US Homeland Security Department doubts credibility of New York subway threat

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Wednesday, October 12, 2005

The US news agency CNN is reporting that the recent New York subway terrorist threat this past weekend was based on "false information." The original tip lead to the arrest of three men in Iraq with suspected ties to the plot; however, under interrogation which included lie detector tests, investigators discovered they had no knowledge of any planned terror attacks on the New York subway system.

The Department of Homeland Security (DHS) was skeptical of the threat since it was first announced last week. More recently, Russ Knocke, a spokesman for the DHS, said "The intelligence community has been able to determine that there are very serious doubts about the credibility of this specific threat."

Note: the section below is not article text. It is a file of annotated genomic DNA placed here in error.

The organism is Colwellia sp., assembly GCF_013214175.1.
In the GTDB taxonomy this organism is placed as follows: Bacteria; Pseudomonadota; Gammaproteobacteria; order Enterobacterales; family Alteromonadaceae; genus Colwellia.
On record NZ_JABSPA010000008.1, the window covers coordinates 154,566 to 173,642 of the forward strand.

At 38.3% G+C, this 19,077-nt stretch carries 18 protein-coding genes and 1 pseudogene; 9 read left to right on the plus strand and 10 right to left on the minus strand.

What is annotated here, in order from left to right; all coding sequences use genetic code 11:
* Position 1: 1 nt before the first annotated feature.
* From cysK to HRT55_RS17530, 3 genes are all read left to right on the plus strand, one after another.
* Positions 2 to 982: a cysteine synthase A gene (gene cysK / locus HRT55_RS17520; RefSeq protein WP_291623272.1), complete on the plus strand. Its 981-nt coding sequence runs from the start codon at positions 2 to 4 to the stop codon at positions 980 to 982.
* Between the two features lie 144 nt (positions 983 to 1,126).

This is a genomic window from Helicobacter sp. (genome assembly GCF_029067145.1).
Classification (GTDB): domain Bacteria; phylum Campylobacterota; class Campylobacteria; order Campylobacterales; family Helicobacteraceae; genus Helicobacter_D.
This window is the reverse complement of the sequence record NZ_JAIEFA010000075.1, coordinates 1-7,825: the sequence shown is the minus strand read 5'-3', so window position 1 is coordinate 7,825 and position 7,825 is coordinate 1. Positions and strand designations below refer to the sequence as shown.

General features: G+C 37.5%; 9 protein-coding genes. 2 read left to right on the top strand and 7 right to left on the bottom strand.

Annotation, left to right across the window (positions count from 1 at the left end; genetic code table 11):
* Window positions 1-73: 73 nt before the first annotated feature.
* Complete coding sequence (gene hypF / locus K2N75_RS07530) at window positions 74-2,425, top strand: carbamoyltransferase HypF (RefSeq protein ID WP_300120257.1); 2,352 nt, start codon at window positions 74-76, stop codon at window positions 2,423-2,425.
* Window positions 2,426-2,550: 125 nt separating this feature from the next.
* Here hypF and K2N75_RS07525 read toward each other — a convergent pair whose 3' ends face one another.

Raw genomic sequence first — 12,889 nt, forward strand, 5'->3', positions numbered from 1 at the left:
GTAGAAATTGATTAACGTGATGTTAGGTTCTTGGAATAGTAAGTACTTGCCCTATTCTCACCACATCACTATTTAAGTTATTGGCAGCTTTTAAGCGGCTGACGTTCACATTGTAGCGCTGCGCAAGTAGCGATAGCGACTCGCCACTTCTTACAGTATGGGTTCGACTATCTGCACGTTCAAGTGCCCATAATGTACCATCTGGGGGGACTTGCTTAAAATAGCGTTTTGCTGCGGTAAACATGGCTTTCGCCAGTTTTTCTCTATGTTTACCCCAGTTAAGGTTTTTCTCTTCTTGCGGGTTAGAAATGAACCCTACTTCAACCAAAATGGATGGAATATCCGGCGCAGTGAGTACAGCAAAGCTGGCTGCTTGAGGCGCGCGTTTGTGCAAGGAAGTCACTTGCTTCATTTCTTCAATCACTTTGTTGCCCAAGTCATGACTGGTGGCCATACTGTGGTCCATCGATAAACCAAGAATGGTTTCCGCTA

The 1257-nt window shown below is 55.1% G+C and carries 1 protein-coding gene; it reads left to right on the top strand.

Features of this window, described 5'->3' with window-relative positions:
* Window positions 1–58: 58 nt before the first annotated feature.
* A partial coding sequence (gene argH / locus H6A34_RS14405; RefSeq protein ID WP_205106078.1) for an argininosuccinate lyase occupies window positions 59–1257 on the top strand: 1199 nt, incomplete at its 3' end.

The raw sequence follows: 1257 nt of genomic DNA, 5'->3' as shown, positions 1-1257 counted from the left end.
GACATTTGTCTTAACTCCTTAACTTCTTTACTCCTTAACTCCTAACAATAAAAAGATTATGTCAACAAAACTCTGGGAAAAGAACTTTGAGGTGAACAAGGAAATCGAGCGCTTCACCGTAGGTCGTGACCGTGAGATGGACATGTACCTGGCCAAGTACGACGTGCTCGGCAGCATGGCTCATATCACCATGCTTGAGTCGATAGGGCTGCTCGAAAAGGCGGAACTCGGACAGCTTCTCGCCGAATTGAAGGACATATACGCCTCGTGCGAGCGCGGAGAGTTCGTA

Responding to the new comments from the DHS, New York City Mayor Bloomberg replied, "We've got to take every threat seriously and that is what we are going to do." Even before the new questions about the tip's accuracy, Mayor Bloomberg was already defending his decision to increase security and promised that the measures will remain in place for at least the near future. Mayor Bloomberg explained that, while he did not believe he made a mistake in calling for increased security, "If I'm going to make a mistake you can rest assured it is on the side of being cautious." New York City Police Commissioner Raymond Kelly agreed, adding, "We did exactly the right thing." Critics of Bloomberg have charged that the threat was a bid to "look strong" in support for his upcoming re-election attempt.